By adamantly denying they have no king but Caesar, they are not just denying Christ, but any meaningful identity with YHWH!

    Isaiah 26:13, “O Lord our God,

        other lords besides you have ruled over us,

        but your name alone we bring to remembrance.”

    Or Judges 8:23, “Gideon said to them, “I will not rule over you, and my son will not rule over you; the Lord will rule over you.”

    This leads us to several points of application.

    First, you are either in alliance with the forces of this world, or the forces of Christ.

    You will, like Pilate, be unable to remain neutral to truth. Pressure will come, pressure is coming, and if you are not committed to THE Truth, the Christ, you will simply be a slave to your greatest fears and desires just like Pilate.

    We see this everywhere. The world is constantly chanting, “your body your choice” “be who you want to be” “I need to find myself” Etc.

    A good way to test your authority is this: when pressure comes in life, where do I run?

    For Pilate, he abandoned his character and his morals and he clung to Rome and his political reputation.

    For the Jews, they abandoned their role as YHWH’s people and flattered Rome to achieve their goals.

    For Christ, He proclaimed God’s kingdom and articulated the sins of the people.

    What about you? I know you feel it. I know university life. I’m not stupid. You face pressures like this all the time. Some of them are mundane - I forgot to do laundry, my homework is piling up, I spent to much on food this week and don’t have money for gas: might as well return to those things which I feel give me power, right? Flip through some porn, binge some netflix, get angry and sit in my self-pity and resentment, gossip with my friends, you name it!

    When the world’s pressures come for you: Where do you go? To whom are you allied? This is war.

    Second, Mockery and deceit are the tools of evil.

    This is how both Rome and the Jews proceeded through this trial.

    Jesus bore it all, however, and he did so without sinning, without blaspheming God, and without vindicating Himself. He, as the perfect man, proved to be our example of Romans 12:19, “Beloved, never avenge yourselves, but leave it[i] to the wrath of God, for it is written, “Vengeance is mine, I will repay, says the Lord.”

    Or 1 Peter comments on this saying,

    22 He committed no sin, neither was deceit found in his mouth. 23 When he was reviled, he did not revile in return; when he suffered, he did not threaten, but continued entrusting himself to him who judges justly.

    As you are mocked, Christian, as you are slandered, take peace in the reality that your King suffered the same on your behalf and was vindicated.

    Christ received the mockery of Roman soldiers and the crooked deception of Jewish leaders, knowing that His true crowning and coronation and glory would not come from man, but from God Himself.

    Do passages like this mean we should be pacifists? Short answer: No.

    Actually, what I believe this teaches is that insofar as you a maligned and ridiculed for your allegiance to Christ, you are called to bear it as you share in his sufferings.

    However, this does not negate things like self defense, defending yourself from robbers in your home, etc. This is a commentary on treatment the world gives as a result of your claims in Christ, just as Christ received HIS treatment when he made his claims about God and about himself.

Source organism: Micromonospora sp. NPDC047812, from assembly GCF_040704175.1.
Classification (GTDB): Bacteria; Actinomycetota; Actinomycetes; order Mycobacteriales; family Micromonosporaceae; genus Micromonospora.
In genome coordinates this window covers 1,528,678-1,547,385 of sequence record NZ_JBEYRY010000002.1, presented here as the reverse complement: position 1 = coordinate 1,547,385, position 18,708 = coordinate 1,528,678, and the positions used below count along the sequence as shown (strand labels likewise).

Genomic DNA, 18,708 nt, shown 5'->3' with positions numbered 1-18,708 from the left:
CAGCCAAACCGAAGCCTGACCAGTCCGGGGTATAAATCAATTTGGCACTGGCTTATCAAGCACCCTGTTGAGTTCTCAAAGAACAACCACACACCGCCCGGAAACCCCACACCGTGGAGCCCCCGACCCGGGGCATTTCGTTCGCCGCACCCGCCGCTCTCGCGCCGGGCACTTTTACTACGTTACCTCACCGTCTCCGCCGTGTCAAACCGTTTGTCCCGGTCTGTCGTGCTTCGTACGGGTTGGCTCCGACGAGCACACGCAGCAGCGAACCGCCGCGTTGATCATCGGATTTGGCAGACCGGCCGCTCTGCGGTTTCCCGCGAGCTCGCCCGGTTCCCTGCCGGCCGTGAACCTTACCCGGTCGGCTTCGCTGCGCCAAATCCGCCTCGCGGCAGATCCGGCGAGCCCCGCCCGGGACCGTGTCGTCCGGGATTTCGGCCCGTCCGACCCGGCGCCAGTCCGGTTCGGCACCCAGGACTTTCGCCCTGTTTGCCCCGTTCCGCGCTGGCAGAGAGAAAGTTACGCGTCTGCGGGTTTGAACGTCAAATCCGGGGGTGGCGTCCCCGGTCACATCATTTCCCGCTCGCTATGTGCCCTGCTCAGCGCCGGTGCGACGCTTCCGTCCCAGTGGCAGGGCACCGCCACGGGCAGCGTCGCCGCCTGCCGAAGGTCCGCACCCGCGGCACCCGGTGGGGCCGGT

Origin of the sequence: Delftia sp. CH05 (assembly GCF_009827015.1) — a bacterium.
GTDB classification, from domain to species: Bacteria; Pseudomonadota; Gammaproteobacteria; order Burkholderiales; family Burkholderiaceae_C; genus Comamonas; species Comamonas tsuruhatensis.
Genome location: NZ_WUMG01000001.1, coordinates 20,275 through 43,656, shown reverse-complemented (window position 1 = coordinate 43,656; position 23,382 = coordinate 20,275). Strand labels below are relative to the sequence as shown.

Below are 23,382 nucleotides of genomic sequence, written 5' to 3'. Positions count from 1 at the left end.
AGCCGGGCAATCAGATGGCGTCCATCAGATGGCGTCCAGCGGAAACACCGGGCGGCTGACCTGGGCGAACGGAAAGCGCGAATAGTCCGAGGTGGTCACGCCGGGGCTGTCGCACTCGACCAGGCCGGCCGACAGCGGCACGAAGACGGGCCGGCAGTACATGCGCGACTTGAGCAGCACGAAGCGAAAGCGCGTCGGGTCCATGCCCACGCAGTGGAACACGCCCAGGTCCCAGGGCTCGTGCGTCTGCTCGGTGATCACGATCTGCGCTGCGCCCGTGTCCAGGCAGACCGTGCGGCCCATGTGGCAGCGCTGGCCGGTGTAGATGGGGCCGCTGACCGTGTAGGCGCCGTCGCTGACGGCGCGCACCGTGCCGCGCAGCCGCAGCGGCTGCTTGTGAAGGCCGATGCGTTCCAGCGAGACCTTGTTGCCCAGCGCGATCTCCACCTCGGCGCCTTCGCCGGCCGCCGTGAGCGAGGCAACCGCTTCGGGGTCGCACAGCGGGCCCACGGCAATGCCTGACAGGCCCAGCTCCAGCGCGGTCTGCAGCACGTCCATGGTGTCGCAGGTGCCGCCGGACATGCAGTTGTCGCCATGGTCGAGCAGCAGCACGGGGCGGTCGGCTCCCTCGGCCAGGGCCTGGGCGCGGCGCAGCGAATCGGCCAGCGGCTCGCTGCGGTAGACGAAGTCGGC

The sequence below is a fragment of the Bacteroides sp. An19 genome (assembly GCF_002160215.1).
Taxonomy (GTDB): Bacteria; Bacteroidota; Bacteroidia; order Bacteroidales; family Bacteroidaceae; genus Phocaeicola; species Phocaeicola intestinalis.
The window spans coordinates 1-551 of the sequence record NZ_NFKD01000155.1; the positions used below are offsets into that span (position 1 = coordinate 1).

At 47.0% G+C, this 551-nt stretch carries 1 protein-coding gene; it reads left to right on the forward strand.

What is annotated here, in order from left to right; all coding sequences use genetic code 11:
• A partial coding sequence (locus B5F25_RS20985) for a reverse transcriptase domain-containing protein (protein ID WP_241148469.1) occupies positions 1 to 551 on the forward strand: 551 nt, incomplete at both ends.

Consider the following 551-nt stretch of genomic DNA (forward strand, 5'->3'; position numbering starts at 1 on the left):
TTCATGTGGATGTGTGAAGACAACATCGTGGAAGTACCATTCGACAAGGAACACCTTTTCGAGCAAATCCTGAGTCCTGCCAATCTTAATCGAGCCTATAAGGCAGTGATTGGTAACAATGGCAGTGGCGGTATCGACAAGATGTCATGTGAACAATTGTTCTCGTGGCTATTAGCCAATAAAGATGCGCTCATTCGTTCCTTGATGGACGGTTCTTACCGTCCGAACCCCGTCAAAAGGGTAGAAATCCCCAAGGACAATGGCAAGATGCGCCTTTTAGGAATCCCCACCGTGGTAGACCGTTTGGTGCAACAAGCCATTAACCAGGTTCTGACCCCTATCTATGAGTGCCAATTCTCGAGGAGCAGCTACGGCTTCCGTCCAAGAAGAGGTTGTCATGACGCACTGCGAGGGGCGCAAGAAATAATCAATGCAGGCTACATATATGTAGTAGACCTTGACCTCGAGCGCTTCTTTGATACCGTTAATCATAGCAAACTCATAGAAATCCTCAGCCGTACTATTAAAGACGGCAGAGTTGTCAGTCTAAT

Another way to say to summarize this section might be this:

    Christ was exalted through His humiliation, and so are we.

    Lastly, temper your politics.

    Jesus always had in mind the proper view of the kingdom, and so must we.

    This does not mean we don’t care about politics.

    This does not mean we only do churchy things and don’t engage the culture.

    What I’m saying is, is that our view of the kingdom of God must shape our view of the kingdom of this world.

    We must not be deluded into thinking any one world power receives our ultimate allegiance.

    We must not be deluded into thinking any one world power receives our ultimate hostility.

    Rather, like Christ, we must recognize our ultimate allegiances transcend race, transcend nations, transcend any human sovereignty.

    Believe me, this is hard. This is coming from a guy who tends to get fired up thinking about politics.

    My litmus test for you is this: is your emotion being fueled by a love for the kingdom of God? If not, you need to rethink your emotional response and repent.

    Listen to Jesus’ politics:

    18:36 Jesus answered, “My kingdom is not of this world. If my kingdom were of this world, my servants would have been fighting, that I might not be delivered over to the Jews. But my kingdom is not from the world.” 37 Then Pilate said to him, “So you are a king?” Jesus answered, “You say that I am a king. For this purpose I was born and for this purpose I have come into the world—to bear witness to the truth. Everyone who is of the truth listens to my voice.”

    He never compromised this mission all the way through 19:1-15.

    This is why we have verses like 1 TImothy 6:13-15 I charge you in the presence of God, who gives life to all things, and of Christ Jesus, who in his testimony before[d] Pontius Pilate made the good confession, 14 to keep the commandment unstained and free from reproach until the appearing of our Lord Jesus Christ, 15 which he will display at the proper time—he who is the blessed and only Sovereign, the King of kings and Lord of lords, 16 who alone has immortality, who dwells in unapproachable light, whom no one has ever seen or can see. To him be honor and eternal dominion. Amen.